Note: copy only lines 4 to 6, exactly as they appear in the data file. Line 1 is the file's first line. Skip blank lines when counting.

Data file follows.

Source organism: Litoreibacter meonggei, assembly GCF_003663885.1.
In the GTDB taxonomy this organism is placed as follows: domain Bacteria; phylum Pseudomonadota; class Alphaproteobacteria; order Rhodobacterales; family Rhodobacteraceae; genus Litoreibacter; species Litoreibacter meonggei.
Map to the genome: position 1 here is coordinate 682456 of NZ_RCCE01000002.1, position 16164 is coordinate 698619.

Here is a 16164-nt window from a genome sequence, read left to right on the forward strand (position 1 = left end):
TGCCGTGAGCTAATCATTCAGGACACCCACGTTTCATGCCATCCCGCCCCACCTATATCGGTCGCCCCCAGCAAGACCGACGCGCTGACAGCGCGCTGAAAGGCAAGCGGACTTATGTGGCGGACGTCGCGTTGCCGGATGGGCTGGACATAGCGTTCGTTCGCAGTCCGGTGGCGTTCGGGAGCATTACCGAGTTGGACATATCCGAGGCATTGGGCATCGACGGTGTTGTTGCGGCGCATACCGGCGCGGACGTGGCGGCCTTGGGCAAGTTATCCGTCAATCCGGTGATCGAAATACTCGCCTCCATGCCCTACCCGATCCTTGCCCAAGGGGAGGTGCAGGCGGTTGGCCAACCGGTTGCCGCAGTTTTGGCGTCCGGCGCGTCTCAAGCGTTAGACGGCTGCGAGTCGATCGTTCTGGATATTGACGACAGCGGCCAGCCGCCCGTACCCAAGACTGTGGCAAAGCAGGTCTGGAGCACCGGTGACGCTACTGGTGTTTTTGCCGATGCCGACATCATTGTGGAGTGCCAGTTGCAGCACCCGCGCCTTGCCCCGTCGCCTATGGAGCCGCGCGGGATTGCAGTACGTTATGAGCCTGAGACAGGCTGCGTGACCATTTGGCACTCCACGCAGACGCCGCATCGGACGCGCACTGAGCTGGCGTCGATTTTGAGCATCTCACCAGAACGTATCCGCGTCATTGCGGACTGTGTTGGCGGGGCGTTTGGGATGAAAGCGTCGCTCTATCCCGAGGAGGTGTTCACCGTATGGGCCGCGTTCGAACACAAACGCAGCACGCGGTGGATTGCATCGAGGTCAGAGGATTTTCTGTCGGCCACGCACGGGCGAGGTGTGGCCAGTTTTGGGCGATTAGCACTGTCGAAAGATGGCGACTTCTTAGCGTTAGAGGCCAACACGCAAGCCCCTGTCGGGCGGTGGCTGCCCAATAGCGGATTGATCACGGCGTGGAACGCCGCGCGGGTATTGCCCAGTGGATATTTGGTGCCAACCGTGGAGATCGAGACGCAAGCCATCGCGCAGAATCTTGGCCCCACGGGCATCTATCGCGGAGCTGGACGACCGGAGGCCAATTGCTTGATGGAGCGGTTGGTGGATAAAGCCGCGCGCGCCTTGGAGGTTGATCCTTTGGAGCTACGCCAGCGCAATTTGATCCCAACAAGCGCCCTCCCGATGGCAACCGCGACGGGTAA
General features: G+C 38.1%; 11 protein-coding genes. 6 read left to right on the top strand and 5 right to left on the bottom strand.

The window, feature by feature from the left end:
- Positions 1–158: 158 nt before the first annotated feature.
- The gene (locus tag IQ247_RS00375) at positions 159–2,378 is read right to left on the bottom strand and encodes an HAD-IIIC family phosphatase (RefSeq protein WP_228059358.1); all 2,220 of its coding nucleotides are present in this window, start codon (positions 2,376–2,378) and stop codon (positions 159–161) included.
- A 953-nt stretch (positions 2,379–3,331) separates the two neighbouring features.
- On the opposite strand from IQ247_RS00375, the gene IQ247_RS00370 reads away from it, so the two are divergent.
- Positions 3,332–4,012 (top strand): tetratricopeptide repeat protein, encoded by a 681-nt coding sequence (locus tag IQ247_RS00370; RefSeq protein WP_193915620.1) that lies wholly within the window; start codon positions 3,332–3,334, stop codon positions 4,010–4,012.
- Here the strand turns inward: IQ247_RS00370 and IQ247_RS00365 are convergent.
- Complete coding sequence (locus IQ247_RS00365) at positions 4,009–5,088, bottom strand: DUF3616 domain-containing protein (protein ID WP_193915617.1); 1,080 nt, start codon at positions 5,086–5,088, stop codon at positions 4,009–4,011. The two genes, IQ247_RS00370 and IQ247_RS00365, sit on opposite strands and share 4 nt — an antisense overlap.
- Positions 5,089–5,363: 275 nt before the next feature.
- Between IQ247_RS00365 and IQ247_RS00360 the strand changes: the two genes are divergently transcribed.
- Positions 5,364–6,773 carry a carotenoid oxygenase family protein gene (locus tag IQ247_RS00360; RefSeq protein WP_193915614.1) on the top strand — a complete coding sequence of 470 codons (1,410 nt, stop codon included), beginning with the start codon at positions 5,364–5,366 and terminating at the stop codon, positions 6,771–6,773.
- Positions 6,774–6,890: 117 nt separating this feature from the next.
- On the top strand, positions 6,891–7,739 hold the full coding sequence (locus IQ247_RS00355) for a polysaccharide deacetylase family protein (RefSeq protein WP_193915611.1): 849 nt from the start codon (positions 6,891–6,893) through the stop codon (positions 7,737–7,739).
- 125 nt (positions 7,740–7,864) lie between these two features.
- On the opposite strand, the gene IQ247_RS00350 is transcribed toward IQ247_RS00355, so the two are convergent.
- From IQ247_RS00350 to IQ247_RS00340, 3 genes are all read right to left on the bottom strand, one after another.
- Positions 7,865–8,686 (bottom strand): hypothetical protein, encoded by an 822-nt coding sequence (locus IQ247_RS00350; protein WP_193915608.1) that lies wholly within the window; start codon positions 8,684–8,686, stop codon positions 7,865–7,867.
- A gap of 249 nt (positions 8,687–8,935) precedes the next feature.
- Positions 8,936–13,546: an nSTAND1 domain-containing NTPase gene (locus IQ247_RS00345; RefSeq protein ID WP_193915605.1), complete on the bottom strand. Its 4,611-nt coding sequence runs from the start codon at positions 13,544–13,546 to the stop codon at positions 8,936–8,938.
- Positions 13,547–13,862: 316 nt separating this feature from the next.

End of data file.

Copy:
Here is a 16164-nt window from a genome sequence, read left to right on the forward strand (position 1 = left end):
TGCCGTGAGCTAATCATTCAGGACACCCACGTTTCATGCCATCCCGCCCCACCTATATCGGTCGCCCCCAGCAAGACCGACGCGCTGACAGCGCGCTGAAAGGCAAGCGGACTTATGTGGCGGACGTCGCGTTGCCGGATGGGCTGGACATAGCGTTCGTTCGCAGTCCGGTGGCGTTCGGGAGCATTACCGAGTTGGACATATCCGAGGCATTGGGCATCGACGGTGTTGTTGCGGCGCATACCGGCGCGGACGTGGCGGCCTTGGGCAAGTTATCCGTCAATCCGGTGATCGAAATACTCGCCTCCATGCCCTACCCGATCCTTGCCCAAGGGGAGGTGCAGGCGGTTGGCCAACCGGTTGCCGCAGTTTTGGCGTCCGGCGCGTCTCAAGCGTTAGACGGCTGCGAGTCGATCGTTCTGGATATTGACGACAGCGGCCAGCCGCCCGTACCCAAGACTGTGGCAAAGCAGGTCTGGAGCACCGGTGACGCTACTGGTGTTTTTGCCGATGCCGACATCATTGTGGAGTGCCAGTTGCAGCACCCGCGCCTTGCCCCGTCGCCTATGGAGCCGCGCGGGATTGCAGTACGTTATGAGCCTGAGACAGGCTGCGTGACCATTTGGCACTCCACGCAGACGCCGCATCGGACGCGCACTGAGCTGGCGTCGATTTTGAGCATCTCACCAGAACGTATCCGCGTCATTGCGGACTGTGTTGGCGGGGCGTTTGGGATGAAAGCGTCGCTCTATCCCGAGGAGGTGTTCACCGTATGGGCCGCGTTCGAACACAAACGCAGCACGCGGTGGATTGCATCGAGGTCAGAGGATTTTCTGTCGGCCACGCACGGGCGAGGTGTGGCCAGTTTTGGGCGATTAGCACTGTCGAAAGATGGCGACTTCTTAGCGTTAGAGGCCAACACGCAAGCCCCTGTCGGGCGGTGGCTGCCCAATAGCGGATTGATCACGGCGTGGAACGCCGCGCGGGTATTGCCCAGTGGATATTTGGTGCCAACCGTGGAGATCGAGACGCAAGCCATCGCGCAGAATCTTGGCCCCACGGGCATCTATCGCGGAGCTGGACGACCGGAGGCCAATTGCTTGATGGAGCGGTTGGTGGATAAAGCCGCGCGCGCCTTGGAGGTTGATCCTTTGGAGCTACGCCAGCGCAATTTGATCCCAACAAGCGCCCTCCCGATGGCAACCGCGACGGGTAA
General features: G+C 38.1%; 11 protein-coding genes. 6 read left to right on the top strand and 5 right to left on the bottom strand.